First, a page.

Pharmaceutical industries in the world are facing the biggest threat in losing patents for major medicine to competitors. To be able to remain relevant in the market, Roche has been able to maintain patents but at the same time ensuring that other industries obtain license to produce their products, and in turn pay royalties to the parent company for this matter, Roche pharmaceuticals. This is, however, considered a risk sharing approach in trying to address the revenue generation process. Perhaps it is considered as a stop-gap measure, and that is why, it is not a major discourse in arriving at solutions for Roche. No player in the market is willing to sit back and watch their counterparts make a revolution in the market without having to think of how it will impact on their operations. Every strategy that a pharmaceutical company invokes is considered a crisis response (Allen Franklin 56).
The major strategy that has kept Roche up and running is its investment of millions of resources in research and development and in particular, biotechnological synthesis of drugs. This according to porter is considered as a response to the threat of substitutes. This strategy is facing unprecedented competition from other research and development players who are skewed towards replacing the biotechnology process with chemical processes. The latter is considerably cheaper while the former is considered to be the right approach to production of pharmaceuticals. The nature of competition in the pharmaceuticals industry is so indirect so that, unless Roche has an able team who can dissect the market and establish where the company should invest in, acquiring and or even licensing out small companies may not produce the desired solutions in the limited time frame. A well defined valuation methodology is another strategy that Roche hopes to capitalize on especially with In-licensing. In the past, upfront payments for alliances in the industry have turn out to be a setback, similarly, milestone payments have skyrocketed than were expected so that a lot of resources are heaped in a risk deal that could go sour at any minute (Ramsden, Jeremy & Paata 67).
Competition and rivalry from other competitors; There is competition from other firms in the sense that other companies are acquiring small firms, and or merge production with small companies while others enter into alliances and deals that will enable them play favorably in the market. Merging is considered to be a solution when the market is in some way saturated, and control over the market could make things better. It also ensures that the company is not liable for risks alone instead it enables it to diversify them. The other advantage with this approach is that the company can access the international market, and make sales out of it. With the underlining phrase for Roche being to offer what the clients need, they should be able to traverse the market with ease. The other strategy to be competitive would be to make advertisement for new products although will be gathered for indirectly through the alliance. Firms working with Roche will have to advertise their products, and by so doing, Roche will benefit.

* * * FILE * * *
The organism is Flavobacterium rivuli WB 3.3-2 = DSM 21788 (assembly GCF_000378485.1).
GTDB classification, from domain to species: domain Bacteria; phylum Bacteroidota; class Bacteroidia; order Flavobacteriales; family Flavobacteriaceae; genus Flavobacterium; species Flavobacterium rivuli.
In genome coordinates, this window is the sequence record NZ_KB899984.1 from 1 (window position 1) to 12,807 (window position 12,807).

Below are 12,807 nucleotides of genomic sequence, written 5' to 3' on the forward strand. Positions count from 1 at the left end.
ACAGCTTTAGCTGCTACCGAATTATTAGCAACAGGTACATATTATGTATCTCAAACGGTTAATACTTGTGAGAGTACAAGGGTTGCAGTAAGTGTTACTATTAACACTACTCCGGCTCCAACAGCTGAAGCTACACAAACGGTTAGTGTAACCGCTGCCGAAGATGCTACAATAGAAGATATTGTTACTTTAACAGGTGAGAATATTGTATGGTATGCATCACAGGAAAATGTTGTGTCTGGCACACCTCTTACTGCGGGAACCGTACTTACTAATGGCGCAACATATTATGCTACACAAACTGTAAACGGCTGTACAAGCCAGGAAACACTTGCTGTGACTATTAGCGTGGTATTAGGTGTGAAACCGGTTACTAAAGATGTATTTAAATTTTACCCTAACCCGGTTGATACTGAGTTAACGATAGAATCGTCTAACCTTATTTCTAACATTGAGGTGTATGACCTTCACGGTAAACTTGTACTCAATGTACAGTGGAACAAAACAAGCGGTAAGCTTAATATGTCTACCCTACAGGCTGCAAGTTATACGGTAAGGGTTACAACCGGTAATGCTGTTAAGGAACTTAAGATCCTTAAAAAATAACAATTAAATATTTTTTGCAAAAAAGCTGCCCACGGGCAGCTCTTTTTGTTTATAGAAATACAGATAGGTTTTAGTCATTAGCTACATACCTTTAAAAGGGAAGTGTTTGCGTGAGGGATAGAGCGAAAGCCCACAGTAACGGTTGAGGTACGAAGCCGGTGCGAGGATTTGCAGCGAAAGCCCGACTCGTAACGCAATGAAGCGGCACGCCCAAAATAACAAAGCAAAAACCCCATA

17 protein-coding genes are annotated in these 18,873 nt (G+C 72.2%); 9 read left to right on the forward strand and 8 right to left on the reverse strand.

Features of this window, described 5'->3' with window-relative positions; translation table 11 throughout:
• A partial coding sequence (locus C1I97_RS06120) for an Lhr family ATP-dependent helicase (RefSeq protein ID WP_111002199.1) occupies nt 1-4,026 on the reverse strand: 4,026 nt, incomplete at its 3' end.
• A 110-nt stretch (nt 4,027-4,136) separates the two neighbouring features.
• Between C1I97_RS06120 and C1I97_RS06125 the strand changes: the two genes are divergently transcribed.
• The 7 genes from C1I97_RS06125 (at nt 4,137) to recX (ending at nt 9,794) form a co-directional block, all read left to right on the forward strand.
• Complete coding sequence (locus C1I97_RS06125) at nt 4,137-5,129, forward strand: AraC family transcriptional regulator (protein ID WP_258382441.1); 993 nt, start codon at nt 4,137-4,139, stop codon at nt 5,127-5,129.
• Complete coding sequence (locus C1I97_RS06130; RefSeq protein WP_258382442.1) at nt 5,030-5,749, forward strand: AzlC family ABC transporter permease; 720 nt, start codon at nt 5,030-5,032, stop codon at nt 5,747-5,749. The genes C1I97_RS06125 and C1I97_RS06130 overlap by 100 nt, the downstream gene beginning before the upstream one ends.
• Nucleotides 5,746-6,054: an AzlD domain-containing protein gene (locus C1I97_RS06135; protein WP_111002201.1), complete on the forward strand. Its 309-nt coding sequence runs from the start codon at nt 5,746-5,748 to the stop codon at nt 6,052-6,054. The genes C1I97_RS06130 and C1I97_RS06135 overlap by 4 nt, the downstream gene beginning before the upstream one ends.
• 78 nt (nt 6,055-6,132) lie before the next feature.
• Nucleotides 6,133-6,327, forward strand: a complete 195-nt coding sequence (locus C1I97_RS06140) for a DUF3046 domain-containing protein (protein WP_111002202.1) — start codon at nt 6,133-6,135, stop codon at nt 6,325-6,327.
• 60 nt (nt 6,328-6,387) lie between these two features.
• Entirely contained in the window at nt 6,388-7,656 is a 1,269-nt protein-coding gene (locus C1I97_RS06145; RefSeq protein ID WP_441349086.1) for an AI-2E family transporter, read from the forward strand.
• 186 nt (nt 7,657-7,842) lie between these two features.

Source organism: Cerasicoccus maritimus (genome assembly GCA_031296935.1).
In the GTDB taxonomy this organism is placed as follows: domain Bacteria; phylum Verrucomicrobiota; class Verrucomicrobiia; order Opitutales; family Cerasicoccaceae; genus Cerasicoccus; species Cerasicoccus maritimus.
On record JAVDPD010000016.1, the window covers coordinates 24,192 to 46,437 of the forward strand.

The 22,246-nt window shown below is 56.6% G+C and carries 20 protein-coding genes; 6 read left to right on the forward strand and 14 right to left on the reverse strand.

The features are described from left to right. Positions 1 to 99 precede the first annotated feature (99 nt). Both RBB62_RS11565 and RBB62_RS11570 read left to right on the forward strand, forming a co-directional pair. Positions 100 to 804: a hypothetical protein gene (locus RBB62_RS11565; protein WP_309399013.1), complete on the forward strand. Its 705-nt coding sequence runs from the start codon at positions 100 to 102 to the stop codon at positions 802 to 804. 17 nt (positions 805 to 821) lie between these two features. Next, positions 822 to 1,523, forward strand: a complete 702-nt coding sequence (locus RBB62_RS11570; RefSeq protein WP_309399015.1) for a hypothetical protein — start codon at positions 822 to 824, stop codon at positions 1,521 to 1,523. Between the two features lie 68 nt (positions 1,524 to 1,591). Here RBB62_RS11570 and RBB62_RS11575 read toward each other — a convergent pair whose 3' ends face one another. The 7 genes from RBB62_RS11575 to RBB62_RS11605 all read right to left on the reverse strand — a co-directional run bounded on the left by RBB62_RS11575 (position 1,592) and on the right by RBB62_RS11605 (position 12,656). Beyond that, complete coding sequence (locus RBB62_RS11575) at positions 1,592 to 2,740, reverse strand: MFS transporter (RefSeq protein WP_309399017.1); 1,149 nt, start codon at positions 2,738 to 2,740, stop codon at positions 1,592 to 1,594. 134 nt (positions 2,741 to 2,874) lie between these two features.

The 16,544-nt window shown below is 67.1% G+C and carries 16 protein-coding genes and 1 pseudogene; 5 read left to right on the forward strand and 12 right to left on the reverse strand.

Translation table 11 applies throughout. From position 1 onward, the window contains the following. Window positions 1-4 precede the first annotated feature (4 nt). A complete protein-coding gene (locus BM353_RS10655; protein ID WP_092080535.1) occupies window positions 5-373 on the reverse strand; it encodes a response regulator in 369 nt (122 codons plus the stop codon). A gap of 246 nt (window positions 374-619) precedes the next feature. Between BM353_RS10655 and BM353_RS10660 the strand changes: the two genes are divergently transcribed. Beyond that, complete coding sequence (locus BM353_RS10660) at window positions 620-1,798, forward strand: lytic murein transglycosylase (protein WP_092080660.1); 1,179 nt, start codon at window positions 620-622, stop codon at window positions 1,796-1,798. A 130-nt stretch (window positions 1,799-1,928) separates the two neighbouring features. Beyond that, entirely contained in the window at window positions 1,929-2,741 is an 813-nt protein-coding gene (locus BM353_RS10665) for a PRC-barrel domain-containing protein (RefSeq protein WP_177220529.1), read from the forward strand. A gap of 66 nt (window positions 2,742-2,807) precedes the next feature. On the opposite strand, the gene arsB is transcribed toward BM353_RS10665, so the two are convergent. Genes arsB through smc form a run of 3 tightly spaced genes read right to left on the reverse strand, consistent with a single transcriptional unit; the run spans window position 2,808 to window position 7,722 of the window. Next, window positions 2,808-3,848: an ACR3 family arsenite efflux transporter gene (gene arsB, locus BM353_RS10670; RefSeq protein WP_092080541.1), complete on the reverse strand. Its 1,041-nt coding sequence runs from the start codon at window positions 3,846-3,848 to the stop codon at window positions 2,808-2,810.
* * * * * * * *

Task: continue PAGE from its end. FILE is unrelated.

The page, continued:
Bargaining power of buyers is other strategies that Roche applies is to maximize on economies of scale. In this regard, it has outlets in the United States and even in china despite acquiring some small firms and licensing some other firms to produce drugs on their behalf. These strategies work out very nicely in the sense that, the running of the affiliated firms remains a problem of those firms, as opposed to direct involvement by Roche Company. Once the organization has managed to open more outlets, the strategy of maintaining a buyer bargaining power will be a reciprocator response from the market. The growing competition requires that the chosen strategy will enable the firm to penetrate the market without compromising on the role of the company in the market (Reepmeyer 89). For instance, when the firm gives licenses to other small firms in other countries, it should retain the trademark of the drug being produced and any right to carry out research and development. Sometimes, the market becomes so volatile to the effect that it becomes unpredicted how further investing will generate revenue. These sentiments are shared by a bigger number of pharmaceuticals companies although with Roche the case has been to invest indirectly by ensuring that there is a competent team to handle the client’s demands at the level they expect. This has been a considerable revelation in the sense that the research and development team are the only game changers; if Roche pharmaceuticals can produce cheaper drugs that are biologically produced, then it can edge the market that is moving towards chemical technology of doing things (Dubbink & Liedekerke 45).
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